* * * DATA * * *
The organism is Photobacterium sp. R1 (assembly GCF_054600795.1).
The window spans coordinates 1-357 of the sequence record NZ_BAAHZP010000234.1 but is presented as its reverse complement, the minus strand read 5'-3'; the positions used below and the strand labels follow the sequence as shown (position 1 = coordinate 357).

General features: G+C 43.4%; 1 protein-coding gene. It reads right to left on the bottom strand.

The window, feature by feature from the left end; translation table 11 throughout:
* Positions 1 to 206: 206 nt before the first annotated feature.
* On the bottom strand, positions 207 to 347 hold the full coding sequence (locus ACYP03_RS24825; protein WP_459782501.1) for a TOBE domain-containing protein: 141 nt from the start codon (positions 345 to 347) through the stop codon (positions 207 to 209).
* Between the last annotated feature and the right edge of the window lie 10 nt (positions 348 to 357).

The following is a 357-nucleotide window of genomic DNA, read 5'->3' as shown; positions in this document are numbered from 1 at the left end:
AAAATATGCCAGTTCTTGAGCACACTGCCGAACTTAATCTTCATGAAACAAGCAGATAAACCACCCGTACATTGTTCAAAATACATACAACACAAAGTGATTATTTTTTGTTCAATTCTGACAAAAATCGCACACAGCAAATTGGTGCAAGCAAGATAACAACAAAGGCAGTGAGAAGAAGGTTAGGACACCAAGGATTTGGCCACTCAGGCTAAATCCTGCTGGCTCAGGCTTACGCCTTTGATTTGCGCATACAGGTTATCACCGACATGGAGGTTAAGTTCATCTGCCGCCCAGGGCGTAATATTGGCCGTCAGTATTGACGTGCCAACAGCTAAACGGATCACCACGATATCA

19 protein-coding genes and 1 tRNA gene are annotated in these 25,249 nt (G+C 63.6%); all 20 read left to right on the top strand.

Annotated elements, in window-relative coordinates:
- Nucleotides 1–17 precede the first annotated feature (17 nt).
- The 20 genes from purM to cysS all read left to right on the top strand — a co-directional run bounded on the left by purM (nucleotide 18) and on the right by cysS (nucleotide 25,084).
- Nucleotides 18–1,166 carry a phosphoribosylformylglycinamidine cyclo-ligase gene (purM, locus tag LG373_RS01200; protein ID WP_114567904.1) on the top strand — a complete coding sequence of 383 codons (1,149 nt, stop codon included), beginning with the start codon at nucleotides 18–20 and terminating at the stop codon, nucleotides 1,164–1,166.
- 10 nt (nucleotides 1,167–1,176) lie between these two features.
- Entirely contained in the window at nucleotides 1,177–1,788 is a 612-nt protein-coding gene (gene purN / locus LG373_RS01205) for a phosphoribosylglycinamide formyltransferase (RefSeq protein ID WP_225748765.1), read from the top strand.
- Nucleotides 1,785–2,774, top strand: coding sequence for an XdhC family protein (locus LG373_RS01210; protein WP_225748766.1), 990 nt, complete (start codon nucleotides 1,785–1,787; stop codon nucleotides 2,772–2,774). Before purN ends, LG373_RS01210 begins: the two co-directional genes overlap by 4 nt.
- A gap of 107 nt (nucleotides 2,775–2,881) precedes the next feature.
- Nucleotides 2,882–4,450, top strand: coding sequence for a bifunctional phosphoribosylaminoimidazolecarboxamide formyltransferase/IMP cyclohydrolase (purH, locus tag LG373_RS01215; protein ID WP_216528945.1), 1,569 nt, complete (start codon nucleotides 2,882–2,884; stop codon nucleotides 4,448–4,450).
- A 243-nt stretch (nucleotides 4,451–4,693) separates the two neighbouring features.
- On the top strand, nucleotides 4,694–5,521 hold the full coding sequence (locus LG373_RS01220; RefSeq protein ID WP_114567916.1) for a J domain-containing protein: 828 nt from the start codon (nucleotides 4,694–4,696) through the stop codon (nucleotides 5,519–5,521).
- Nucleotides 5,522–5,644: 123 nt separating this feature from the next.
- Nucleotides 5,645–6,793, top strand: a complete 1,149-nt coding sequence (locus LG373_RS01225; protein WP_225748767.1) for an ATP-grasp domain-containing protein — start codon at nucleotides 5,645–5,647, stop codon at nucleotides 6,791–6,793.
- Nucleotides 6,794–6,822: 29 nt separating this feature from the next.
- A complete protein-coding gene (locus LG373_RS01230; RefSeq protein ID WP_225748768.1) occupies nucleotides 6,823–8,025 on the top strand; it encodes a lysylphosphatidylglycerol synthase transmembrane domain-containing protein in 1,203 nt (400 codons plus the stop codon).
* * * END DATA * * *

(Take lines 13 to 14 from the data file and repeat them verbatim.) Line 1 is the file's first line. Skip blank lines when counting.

- The 20 genes from purM to cysS all read left to right on the top strand — a co-directional run bounded on the left by purM (nucleotide 18) and on the right by cysS (nucleotide 25,084).
- Nucleotides 18–1,166 carry a phosphoribosylformylglycinamidine cyclo-ligase gene (purM, locus tag LG373_RS01200; protein ID WP_114567904.1) on the top strand — a complete coding sequence of 383 codons (1,149 nt, stop codon included), beginning with the start codon at nucleotides 18–20 and terminating at the stop codon, nucleotides 1,164–1,166.